Sean Williams
Sean Williams’ latest novels include The Dust Devils, the second book in his Broken Land series for children, and the latest in his gender-bending gothic-noir space opera series, Astropolis: Earth Ascendant. The latter follows Saturn Returns, which was nominated for the Philip K. Dick award and won the Aurealis Award for best SF Novel of 2007. He lives with his family in Adelaide, South Australia.

My first thought on reading the question was that I have no real opinion on the subject. No informed opinion, anyway. But then I got to thinking about it, and wondering if it’s a question about the future of the genre, or the future of genre publishing. It seems to me that readers and writers have always been interested in speculative stories, and only industry labelling, plus academic and reviewing biases, have led to the situation today, wherein we regard it as remarkable that books like The Time Traveller’s Wife and The Wind-Up Bird Chronicle can be regarded as mainstream hits. So maybe we’re facing less an intersection of realism and speculative genres and more an awareness that these kinds of stories have always existed, alongside the desire to read them. I hope that this awareness is creeping up through a new generation of editors and critics, who see the distinction as meaningless. Maybe.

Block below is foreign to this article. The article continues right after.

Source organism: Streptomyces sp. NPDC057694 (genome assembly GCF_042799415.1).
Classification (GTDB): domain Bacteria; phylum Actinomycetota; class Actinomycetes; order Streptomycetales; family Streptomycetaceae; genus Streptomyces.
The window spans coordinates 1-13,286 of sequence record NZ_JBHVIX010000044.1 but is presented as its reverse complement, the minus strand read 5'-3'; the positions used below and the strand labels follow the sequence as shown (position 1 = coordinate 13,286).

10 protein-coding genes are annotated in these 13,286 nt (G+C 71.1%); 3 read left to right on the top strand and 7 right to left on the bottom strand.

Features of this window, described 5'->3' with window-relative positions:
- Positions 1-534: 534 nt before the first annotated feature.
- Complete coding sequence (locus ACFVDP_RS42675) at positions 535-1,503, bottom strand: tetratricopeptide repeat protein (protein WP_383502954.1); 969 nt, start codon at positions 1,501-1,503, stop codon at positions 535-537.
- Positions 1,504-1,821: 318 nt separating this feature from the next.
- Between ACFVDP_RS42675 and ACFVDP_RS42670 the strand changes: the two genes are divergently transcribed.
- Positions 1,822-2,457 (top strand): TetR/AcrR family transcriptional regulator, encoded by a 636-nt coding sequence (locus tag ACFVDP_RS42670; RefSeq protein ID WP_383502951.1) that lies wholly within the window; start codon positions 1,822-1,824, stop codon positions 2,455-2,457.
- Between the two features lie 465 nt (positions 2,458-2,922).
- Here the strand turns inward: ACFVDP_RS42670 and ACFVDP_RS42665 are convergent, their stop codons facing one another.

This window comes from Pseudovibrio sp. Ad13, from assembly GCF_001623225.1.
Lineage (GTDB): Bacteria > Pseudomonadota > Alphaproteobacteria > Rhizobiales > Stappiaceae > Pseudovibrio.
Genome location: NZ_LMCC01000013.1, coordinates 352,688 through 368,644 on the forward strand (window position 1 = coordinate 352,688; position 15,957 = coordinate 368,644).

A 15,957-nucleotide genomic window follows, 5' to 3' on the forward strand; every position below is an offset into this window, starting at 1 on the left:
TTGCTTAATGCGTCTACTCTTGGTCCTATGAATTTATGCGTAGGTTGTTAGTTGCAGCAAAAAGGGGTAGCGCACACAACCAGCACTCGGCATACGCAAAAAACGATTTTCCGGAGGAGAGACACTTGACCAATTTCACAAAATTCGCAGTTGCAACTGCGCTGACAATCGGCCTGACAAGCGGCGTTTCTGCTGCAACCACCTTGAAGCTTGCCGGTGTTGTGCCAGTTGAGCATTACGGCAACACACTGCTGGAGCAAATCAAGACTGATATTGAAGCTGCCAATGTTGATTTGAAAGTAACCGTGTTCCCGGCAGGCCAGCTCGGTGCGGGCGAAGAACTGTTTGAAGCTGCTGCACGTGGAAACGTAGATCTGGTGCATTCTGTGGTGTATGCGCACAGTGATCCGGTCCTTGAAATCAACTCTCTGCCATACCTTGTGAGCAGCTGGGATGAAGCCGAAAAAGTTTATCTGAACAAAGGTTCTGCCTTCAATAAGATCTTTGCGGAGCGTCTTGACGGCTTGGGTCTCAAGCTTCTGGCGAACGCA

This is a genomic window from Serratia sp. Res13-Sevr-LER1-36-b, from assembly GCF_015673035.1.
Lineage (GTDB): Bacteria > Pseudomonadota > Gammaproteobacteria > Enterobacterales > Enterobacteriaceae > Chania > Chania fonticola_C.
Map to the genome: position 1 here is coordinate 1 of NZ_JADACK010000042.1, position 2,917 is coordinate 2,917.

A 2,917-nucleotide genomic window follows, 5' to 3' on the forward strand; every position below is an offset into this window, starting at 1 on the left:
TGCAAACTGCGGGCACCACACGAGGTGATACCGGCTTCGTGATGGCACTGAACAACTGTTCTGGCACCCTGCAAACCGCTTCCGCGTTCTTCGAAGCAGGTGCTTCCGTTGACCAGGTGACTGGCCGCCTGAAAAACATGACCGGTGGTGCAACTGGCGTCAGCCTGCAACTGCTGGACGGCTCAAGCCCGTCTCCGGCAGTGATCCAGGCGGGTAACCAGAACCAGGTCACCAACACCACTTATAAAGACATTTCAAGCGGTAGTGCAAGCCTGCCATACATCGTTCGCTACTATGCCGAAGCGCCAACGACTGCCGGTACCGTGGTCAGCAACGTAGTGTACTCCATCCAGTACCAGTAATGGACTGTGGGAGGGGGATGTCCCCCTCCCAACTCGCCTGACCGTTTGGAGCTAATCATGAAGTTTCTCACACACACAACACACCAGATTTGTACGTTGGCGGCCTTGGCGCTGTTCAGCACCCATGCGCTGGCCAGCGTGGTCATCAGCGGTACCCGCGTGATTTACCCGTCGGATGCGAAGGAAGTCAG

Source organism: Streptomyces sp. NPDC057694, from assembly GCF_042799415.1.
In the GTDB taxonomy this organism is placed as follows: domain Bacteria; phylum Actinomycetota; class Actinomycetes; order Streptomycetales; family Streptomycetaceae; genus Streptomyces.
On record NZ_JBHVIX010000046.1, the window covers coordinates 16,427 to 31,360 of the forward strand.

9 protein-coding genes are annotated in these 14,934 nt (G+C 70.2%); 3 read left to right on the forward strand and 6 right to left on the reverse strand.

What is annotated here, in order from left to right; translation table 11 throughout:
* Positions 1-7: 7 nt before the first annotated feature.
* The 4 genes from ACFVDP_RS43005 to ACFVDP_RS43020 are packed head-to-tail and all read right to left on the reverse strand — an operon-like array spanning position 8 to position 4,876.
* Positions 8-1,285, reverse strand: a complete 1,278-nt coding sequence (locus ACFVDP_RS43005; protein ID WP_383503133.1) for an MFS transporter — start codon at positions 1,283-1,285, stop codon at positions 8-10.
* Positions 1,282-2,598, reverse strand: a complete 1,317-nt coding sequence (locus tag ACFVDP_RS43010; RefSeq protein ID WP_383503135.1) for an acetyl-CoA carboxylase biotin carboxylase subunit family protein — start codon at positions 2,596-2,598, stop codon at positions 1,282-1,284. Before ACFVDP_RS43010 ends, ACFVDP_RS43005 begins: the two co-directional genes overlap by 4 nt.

Regarding the interplay between science and science fiction, I have always regarded with some puzzlement the idea that SF will cease to exist once everything we’ve invented in SF becomes real. What’s that about? People didn’t stop coming up with ideas in the 50s, or the 70s, or the 90s, and they aren’t stopping any time soon. SF has survived the arrival of the mobile phone and the PC, and will survive genetic engineering and the Large Hadron Collider too. There’ll always be space opera, which pushes our imagination right out to the limits, and there’ll always be new science to explore. Until someone changes human nature, we’ll always find ways to tell stories, and to dream, and there will always be people who find ways to do both.

As to detailed predictions of what the future of either the mainstream or the SF field will look like, I refer you to David Brin, who once said: “Anyone who tries to predict the future is inevitably a fool. Present company included.”

Lou Anders